Arguments of a function

Function arguments are predeclared variables that one can use inside the body of the function.

A function can work with or without arguments. Anytime, you pass arguments to your function, you would have to specify the data type just as you do for the declaration of variables in your programs.

In the example above, we passed two arguments (x & y) to the function. We also declared them as integers. This means that anytime when the function is used, it is going to expect two integers as inputs inside the parathesis.

Body of the function

This is where you tell us exactly what your function is going to do and how it is going to do it. You also provide a return statement if your function is expected to return something.

In the example above, the actual addition is done in the body of the function, and the outcome of the addition is returned.

2. How to declare a function

After defining your function, the next thing is to declare it. The essence of this is for other aspects of your program to know that such a function exist.

Note that, this function was just created by you so if you don't inform the other parts of your program, they wouldn't even know it to exist. I liken this to the use of a notice board.

After you have made a new publication, no one will no about it until you put it on the notice board for your colleagues to see it.

When it comes to declaring functions, it involves putting the prototype of the function at a particular place where the other files that need to use the function can see it.

If you intend to use the function in multiple files then it is recommended that you declare the function in a header file that will be shared by all those files.

A header file in C programming is just any file with a the .h extension which contains prototypes of functions and other important aspects of codes (to be discussed later).

What is important for you know is to know exactly what the prototype of a function is.

What is the prototype of a function

The prototype of a function in C programming is a structure that tells the compiler what to expect in terms of return data type, and arguments whenever that function is used.

So, a function's prototype is expressed as return data type followed by the name of the function and a parenthesis with the arguments inside the parenthesis.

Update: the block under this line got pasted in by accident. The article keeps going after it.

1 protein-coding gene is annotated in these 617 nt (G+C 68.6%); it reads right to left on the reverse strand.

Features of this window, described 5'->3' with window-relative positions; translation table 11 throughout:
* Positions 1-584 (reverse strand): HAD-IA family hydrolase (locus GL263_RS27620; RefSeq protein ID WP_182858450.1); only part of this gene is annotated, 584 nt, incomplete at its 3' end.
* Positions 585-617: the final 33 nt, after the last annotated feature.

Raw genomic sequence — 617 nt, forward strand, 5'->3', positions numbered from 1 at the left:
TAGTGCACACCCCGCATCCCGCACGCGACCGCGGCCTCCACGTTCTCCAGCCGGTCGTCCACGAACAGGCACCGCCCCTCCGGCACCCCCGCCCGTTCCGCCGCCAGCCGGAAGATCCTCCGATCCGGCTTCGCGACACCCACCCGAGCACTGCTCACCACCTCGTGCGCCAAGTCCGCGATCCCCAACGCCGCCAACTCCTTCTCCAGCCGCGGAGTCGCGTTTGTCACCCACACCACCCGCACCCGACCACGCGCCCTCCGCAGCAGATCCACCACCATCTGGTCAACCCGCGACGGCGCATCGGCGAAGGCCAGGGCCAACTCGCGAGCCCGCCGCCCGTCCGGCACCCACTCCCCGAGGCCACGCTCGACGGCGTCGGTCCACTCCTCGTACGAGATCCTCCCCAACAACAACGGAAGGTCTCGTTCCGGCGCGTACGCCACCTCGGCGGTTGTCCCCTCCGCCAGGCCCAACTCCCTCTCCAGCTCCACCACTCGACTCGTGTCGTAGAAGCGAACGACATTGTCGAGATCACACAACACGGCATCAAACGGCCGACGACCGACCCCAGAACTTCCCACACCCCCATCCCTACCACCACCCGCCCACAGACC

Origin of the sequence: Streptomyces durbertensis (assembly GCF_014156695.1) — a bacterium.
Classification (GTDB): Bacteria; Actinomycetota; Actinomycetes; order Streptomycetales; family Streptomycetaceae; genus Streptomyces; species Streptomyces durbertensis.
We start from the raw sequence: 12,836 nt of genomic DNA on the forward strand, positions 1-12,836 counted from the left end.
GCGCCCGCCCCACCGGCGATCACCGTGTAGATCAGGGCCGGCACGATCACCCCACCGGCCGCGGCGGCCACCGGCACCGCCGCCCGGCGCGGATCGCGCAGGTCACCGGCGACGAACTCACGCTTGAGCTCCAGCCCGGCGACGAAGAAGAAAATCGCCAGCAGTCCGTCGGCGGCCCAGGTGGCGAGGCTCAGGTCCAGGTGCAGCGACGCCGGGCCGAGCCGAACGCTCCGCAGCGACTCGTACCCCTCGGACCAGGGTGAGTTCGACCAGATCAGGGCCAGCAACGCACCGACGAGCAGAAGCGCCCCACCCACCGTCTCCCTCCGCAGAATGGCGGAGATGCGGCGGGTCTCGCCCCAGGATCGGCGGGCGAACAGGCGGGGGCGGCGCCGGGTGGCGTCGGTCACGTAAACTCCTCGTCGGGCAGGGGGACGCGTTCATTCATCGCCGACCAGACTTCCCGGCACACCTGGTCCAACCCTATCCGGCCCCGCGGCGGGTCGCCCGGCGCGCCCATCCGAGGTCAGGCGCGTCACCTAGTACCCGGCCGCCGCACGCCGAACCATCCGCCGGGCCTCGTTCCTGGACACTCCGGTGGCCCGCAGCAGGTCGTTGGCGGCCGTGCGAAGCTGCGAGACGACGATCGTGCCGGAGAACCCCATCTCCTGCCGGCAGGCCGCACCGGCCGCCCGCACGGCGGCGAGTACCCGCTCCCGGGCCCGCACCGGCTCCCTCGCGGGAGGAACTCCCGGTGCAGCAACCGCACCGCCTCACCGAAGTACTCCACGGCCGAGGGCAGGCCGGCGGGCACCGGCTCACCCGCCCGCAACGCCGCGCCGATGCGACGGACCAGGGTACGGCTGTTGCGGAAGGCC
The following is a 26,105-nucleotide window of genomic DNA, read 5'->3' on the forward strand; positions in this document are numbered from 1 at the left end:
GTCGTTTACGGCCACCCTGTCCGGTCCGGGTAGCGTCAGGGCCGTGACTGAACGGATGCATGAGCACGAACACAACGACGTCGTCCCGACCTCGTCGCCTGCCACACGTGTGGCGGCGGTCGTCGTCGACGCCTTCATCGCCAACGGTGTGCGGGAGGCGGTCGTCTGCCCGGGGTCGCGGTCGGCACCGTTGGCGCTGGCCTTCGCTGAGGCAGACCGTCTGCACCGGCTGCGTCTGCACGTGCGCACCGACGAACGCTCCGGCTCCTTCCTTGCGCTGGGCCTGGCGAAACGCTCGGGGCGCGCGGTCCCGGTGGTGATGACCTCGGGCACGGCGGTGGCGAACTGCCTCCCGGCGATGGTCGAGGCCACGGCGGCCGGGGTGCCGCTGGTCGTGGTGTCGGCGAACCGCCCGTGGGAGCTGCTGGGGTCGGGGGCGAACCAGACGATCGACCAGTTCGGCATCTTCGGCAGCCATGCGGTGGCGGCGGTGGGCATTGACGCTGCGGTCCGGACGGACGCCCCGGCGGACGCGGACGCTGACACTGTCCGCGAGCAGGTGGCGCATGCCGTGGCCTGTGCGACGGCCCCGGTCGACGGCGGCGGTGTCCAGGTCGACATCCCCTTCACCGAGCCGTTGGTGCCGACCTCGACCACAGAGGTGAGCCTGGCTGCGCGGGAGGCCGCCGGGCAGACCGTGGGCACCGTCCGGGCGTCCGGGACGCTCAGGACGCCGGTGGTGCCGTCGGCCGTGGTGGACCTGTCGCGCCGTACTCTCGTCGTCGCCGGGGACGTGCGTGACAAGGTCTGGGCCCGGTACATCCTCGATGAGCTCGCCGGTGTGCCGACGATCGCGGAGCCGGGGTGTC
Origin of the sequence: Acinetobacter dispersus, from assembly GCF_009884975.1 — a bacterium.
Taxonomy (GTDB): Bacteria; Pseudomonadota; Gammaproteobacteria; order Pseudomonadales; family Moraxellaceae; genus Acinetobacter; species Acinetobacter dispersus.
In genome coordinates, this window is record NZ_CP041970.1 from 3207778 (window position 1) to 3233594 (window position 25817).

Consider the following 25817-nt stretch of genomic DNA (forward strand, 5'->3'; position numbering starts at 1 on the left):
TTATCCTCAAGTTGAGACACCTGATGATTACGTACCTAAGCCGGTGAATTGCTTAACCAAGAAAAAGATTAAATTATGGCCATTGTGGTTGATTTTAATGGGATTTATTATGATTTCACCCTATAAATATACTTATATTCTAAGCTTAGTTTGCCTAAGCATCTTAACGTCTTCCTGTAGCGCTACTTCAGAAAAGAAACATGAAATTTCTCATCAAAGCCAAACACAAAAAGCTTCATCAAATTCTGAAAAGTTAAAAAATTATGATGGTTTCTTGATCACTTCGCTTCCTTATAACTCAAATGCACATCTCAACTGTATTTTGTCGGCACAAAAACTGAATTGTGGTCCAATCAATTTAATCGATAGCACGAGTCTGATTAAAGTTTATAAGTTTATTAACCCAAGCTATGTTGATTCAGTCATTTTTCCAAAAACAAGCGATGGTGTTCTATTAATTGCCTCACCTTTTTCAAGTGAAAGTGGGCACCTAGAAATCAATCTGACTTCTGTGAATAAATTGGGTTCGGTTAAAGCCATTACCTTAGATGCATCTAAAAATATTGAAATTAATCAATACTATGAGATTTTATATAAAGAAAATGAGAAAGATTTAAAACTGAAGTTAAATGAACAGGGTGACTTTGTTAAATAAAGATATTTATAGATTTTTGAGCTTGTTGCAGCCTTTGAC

An example of prototype using the function we defined earlier is:

int sum(int x, int y);

If you pay very close attention, you will realize that the prototype is the same as the very first line of the function's definition.

Hence, you can create a header file and put the above line of code in it. You can also put your prototype below your include statements in your other programs. An example will be:

#include <stdio.h>

int sum(int x, int y);  /* declaration of the SUM function */ 

int main(void)
{
      // body of your main function goes here
}

3. How to call a function

Calling a function simply means using the function that you have created. To use the function, you just have to bring the name of the function followed by a parenthesis then the expected arguments of the function.

An example in our case can be sum(2,3). With this example, we are going to receive the value 5 wherever we called the function.

This is because per the definition that we gave the sum function, we expected it to return the sum of the two integers passed to it.

This means that we can go ahead and use our sum function in any program that we write and pass two numbers that we want to add to it for it to give as the sum.

After going through all the steps in creating and declaring functions, we can now use the function just as we use variables.

Examples:

  • We can assign our function to a variable:

    int result;
    result = sum(89, 92);
    printf("%d \n", result);
    

    The code above will give an output of:

    181
    
  • We can also use our function directly inside other functions :

    printf("%d \n", sum(89, 92);
    

    The above code will give us the same outcome as the earlier one.

    181
    

Conclusion

I have tried my best to simplify functions, how to create and use them and it's my hope that it makes you understand those concepts very well. However, if you have any questions or clarifications, feel free to comment below or you can reach me via a Twitter DM.

Also, even if you understand everything or know more than these, I will still love to hear your perspective about some of the things I shared here. So, do pass a comment or send me a Twitter DM.